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AMD Report Summary

Project ID: 337122
Funded under: FP7-IDEAS-ERC
Country: Israel

Mid-Term Report Summary - AMD (Algorithmic Mechanism Design: Beyond Truthful Mechanisms)

The field of algorithmic game theory (AGT) is a relatively new interdisciplinary field of research that emerged in the late 1990s to study the interaction between algorithms and incentives. It lies at the crossroads of computer science, game theory, and economics, a combination needed to address many of the challenges posed by the Internet. Under the impulse of internal intellectual excitement the field has matured rapidly and is already influencing intellectually its three parent disciplines, as can be seen by its large presence at computer science, economics, and game theory venues. It also has significant implications for the Internet, and has become instrumental in shaping many of the most significant computational domains, including online advertising markets, matching markets, cloud computing, social networks, electronic commerce, and more.
The project embraces a broad segment in AGT, and focuses primarily on two themes: designing mechanisms with provably good performance for complex settings, and measuring inefficiencies that emerge due to strategic behavior in existing settings. The above two themes differ greatly in nature: the former seeks to engineer new protocols, the latter to analyze given ones. Naturally, they also employ a different set of tools in their analysis. Together they compose a coherent interdisciplinary area that has proved itself theoretically insightful and practically useful.
One of the important themes in the project is simplicity, which is considered to be a key concern for practical mechanisms. Indeed, it is common in practice to forego truthfulness and use simpler mechanisms for the sake of reducing the cognitive burden on the participants. Illustrative examples include ascending price auctions in high-stakes auctions (e.g., electricity, gas, and radio spectrum auctions), generalized second-price (GSP) auctions for online advertising, the National Resident Matching Program, which is used to assign physicians to hospitals in the US, and simultaneous item auctions, such as the ones the ones run by eBay. The principle of simplicity plays an important role in both parts of this project. From a mechanism design perspective, we aim to design simple mechanisms with good performance. With respect to measuring inefficiencies, we quantify the inefficiency of simple mechanisms that are used in practice.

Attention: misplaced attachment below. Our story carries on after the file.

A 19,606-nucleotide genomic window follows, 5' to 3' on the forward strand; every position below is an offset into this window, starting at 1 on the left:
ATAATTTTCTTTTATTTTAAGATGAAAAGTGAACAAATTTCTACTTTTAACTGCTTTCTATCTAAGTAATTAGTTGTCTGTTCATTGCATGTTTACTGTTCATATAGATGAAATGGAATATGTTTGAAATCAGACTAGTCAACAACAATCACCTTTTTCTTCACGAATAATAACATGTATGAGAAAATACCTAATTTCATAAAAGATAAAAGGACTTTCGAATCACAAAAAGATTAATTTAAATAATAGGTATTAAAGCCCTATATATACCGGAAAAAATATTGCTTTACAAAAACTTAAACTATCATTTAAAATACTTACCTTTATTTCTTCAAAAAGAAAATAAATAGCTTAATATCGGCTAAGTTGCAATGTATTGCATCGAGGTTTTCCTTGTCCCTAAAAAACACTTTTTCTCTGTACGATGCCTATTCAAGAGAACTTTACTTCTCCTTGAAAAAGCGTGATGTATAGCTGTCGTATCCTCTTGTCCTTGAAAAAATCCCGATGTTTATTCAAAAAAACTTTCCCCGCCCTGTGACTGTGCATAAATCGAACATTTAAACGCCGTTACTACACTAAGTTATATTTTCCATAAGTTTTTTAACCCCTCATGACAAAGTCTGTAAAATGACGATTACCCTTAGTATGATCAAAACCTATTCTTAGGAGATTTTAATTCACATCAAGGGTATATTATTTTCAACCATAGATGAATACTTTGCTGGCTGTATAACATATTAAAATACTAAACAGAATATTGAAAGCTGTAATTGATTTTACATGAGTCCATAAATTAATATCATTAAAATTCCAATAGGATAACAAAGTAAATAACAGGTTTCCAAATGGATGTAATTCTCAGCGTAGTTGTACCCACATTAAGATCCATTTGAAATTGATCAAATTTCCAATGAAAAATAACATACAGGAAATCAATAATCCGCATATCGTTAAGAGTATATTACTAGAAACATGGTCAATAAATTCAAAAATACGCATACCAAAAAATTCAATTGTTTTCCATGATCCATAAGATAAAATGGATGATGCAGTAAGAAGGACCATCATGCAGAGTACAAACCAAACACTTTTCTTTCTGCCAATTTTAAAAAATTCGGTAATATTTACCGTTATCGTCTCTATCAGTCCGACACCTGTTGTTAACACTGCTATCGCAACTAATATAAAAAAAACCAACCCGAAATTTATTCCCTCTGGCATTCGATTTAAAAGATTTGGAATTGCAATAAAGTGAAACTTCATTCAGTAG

In what follows I describe a sample of the recent work emerging from this project, which introduces new directions in pricing mechanisms, inefficiency of equilibria, and market equilibria.
New Directions in Algorithmic Mechanism Design: Algorithmic mechanism design (AMD) combines ideas from the computer science field of algorithm design and the economic field of mechanism design. It establishes a framework for designing computational mechanisms with proper incentives for cooperation in complex algorithmic settings. Algorithmic work has enriched the field of mechanism design and has become the arena of productive cross-fertilization between the above fields. This project focuses on the design of simple auctions for complex settings, and on the design of pricing mechanisms that give good welfare or revenue guarantees.
New directions in the price of anarchy: The price of anarchy (PoA), defined as the ratio of the worst-case cost of a Nash equilibrium of a game and that of an optimal outcome, quantifies the inefficiency of selfish behavior. The last decade has seen remarkably good bounds on this measure for a wide range of applications. Our work includes two main parts: (a) introducing new frameworks for studying inefficiencies of equilibria in realistic settings (e.g., the strong price of anarchy, which considers coordinated actions of agents, and the price of anarchy in large games), and (b) improving existing price of anarchy results by developing new proof techniques.
New Directions in Market Equilibria: The concept of price equilibrium is a beautiful economic notion. In a competitive equilibrium every item is associated with a price, and every single buyer receives a bundle that maximizes his utility. Unfortunately, such a strong equilibrium notion is guaranteed to exist only in a narrow class of preferences. We develop new equilibrium notions that are more amenable to Internet and computational settings.

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